The cost-of-living crisis has left many convinced the two big supermarket chains – known to some as Colesworth – have been “price gouging” – raising their prices without justification. “Gouging” is a rude, pejorative phrase that would never cross an economist’s lips (nor mine), but economic theory does say that, when an industry is dominated by just a few huge companies, this will give them the power to manipulate prices to their own advantage.
But anecdotes and even economic theory are one thing, hard evidence is another. And knowing what to do about it is a third.
So it’s good that last Friday, Treasurer Jim Chalmers launched a full inquiry into supermarket prices by the Australian Competition and Consumer Commission. Chalmers said this was “about making our supermarkets as competitive as they can be so Australians get the best prices possible”.
The inquiry, which will take a year, will include an examination of online shopping, the effects of loyalty programs and how advances in technology are affecting competition.
The competition watchdog’s chair, Gina Cass-Gottlieb, said the commission will use its compulsory information-gathering powers to collect financial details from the supermarket giants.
The government has also commissioned a former Labor minister and economist, Dr Craig Emerson, to review the effectiveness of the “food and grocery code of conduct”, introduced in 2015 to stop the big supermarkets from using their buying power to extract unreasonably low prices from their suppliers, particularly farmers.
The code is voluntary and has no way of punishing bad behaviour, so hasn’t worked well. It’s drawn few complaints from suppliers, probably because they’re afraid of retaliation by Colesworth. Only if it’s made compulsory and given teeth is it likely to improve the farmers’ lot.
Our groceries market is one of the most concentrated in the developed world. Woolworths has 37 per cent of the market and Coles has 28 per cent, leaving Aldi with 10 per cent and Metcash (wholesaler to IGA stores) with 7 per cent.
So our two giants’ combined share of 65 per cent compares with Britain’s top two’s share of 43 per cent. In the United States, the four largest chains make up just 34 per cent of the market.
While we wait for the competition watchdog’s report, what do we know about the chains’ behaviour?
The report of an unofficial inquiry into price gouging and unfair pricing practices, commissioned by the ACTU from a former competition commission chair, Professor Allan Fels, will be published on Wednesday.
But we know from a letter Fels sent to Chalmers last month what it will say about supermarkets. Fels said the inquiry had been inundated with concerns from experts and regular Australians alike on the prices set by the chains.
Fels found that neither Coles nor Woolworths suffered declines in profit during the pandemic because their services had been deemed essential. Since then, however, both have increased their profit margins, thanks to weak competition and their ability to delay passing on any cost reductions.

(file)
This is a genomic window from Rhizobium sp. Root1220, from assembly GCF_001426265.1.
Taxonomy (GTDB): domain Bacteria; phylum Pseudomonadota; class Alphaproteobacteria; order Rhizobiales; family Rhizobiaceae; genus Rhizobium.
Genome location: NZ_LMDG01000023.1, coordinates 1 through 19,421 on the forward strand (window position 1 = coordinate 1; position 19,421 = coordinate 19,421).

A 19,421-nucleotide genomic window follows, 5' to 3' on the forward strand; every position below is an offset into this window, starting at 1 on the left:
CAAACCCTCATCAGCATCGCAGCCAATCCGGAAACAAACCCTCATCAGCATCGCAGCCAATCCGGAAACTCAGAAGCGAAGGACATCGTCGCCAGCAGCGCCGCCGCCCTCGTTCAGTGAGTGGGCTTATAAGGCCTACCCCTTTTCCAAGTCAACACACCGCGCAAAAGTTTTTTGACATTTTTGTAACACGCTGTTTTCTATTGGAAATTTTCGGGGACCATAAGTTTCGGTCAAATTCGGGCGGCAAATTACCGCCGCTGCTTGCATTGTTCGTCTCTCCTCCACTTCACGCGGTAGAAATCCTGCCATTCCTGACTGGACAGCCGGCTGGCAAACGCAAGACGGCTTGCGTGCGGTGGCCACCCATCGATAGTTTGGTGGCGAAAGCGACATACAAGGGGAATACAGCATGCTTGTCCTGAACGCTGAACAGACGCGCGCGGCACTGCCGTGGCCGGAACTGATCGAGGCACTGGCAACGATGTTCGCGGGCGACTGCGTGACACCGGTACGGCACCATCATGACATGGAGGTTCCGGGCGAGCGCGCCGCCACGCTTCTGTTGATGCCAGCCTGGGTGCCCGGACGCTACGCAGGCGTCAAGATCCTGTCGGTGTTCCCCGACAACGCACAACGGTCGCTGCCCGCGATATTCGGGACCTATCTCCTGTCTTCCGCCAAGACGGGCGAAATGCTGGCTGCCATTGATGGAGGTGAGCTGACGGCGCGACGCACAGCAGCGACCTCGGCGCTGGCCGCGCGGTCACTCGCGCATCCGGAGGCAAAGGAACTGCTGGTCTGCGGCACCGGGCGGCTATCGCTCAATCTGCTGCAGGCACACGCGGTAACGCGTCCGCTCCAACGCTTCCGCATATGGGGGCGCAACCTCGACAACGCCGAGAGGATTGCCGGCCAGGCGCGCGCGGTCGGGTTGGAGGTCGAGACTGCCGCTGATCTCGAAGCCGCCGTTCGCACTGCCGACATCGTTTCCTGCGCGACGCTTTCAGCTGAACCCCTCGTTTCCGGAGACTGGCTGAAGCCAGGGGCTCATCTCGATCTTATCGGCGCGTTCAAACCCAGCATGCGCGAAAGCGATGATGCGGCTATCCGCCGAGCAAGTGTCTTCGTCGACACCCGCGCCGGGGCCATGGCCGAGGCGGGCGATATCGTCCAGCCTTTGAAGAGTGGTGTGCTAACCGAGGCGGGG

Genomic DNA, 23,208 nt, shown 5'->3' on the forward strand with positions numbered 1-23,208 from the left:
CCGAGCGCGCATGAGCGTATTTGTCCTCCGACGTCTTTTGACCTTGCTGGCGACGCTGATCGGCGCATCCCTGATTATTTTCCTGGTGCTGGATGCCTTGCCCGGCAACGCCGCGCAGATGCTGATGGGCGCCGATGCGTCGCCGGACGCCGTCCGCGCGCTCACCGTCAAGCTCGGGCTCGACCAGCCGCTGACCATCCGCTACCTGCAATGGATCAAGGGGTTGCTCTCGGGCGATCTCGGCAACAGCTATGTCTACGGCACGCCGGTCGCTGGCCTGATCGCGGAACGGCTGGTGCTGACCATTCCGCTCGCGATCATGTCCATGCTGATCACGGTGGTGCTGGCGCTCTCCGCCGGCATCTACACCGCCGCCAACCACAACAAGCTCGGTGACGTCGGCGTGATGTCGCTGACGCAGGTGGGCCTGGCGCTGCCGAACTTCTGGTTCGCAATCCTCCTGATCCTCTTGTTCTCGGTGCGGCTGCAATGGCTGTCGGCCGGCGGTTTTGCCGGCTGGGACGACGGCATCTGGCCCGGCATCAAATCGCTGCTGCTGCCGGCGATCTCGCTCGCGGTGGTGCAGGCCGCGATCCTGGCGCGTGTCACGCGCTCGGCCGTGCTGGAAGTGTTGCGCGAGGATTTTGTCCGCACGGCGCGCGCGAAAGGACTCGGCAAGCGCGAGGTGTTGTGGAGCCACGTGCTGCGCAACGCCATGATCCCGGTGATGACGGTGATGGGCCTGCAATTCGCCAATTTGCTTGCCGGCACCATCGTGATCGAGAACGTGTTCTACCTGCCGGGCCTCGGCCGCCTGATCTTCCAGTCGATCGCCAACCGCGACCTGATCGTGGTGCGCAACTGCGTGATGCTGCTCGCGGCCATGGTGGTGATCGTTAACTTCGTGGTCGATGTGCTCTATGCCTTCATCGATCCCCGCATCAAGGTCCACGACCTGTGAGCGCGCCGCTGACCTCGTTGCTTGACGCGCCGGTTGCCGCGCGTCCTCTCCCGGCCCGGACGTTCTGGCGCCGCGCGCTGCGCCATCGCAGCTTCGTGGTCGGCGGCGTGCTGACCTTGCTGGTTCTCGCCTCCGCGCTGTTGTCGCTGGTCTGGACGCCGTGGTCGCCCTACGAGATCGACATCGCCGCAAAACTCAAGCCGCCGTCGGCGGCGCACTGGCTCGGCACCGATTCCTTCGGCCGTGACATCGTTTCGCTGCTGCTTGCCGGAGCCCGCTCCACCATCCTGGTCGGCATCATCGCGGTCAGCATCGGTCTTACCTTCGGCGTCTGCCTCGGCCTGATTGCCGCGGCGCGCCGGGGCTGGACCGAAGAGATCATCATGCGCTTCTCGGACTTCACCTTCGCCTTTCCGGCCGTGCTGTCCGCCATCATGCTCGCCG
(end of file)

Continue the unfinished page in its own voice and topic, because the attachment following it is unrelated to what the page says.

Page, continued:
Fels noted that high prices, including co-ordinated price increases between the two, aren’t actually prohibited by competition law, except where there is unlawful communication or agreement between the firms. (Which, of course, doesn’t prohibit tacit collusion.)
Duopolies have a mutual incentive not to decrease prices where possible, Fels said, particularly on those goods whose prices are closely watched by customers.
“There has not been a price war between the major supermarkets in some years,” he said. This contrasts with the British experience, where Tesco and Sainsbury’s entered an aggressive price war with Aldi.
Here, the entrance of Aldi has been helped by outlawing the ability of the big two to do deals with shopping centre owners preventing rival supermarkets from setting up. Fels said he shared the watchdog’s concern about the big two’s ability to limit competition by engaging in “land banking” – hoarding supermarket sites, so rival companies can’t get a foothold.
Fels worries also about the giants playing “rockets and feathers”. When their costs rise, their prices go up like a rocket, but when their costs fall, their prices drift slowly down like a feather.
Fels found that, as prices have increased, consumers had noticed again and again that once-normal prices were being advertised back to shoppers as “special”.
He quoted one submission to his inquiry asserting that, until August 2022, Coles and Woolies sold a 200-gram jar of Timms coffee for $8. Then Coles increased the shelf price to $12.70 before, a couple of weeks later, reducing the price to $10.70 with a tag saying “was $12.70 per bottle, now ‘down, down!’.”
Another submission asserted that Devondale cheese had gone from $5 to $10 in recent months, but had then been on “special” for $10.
Cass-Gottlieb has said the commission was “carefully looking” at claims that some discounts amounted to deceptive conduct. She also said it was concerned by “was, now pricing”, which might be outlawed.
If all the pain of the cost-of-living crisis at last prompts this government to get tough with the game-playing supermarkets, it will be some consolation.
Ross Gittins is the economics editor.
Source: Thanks smh.com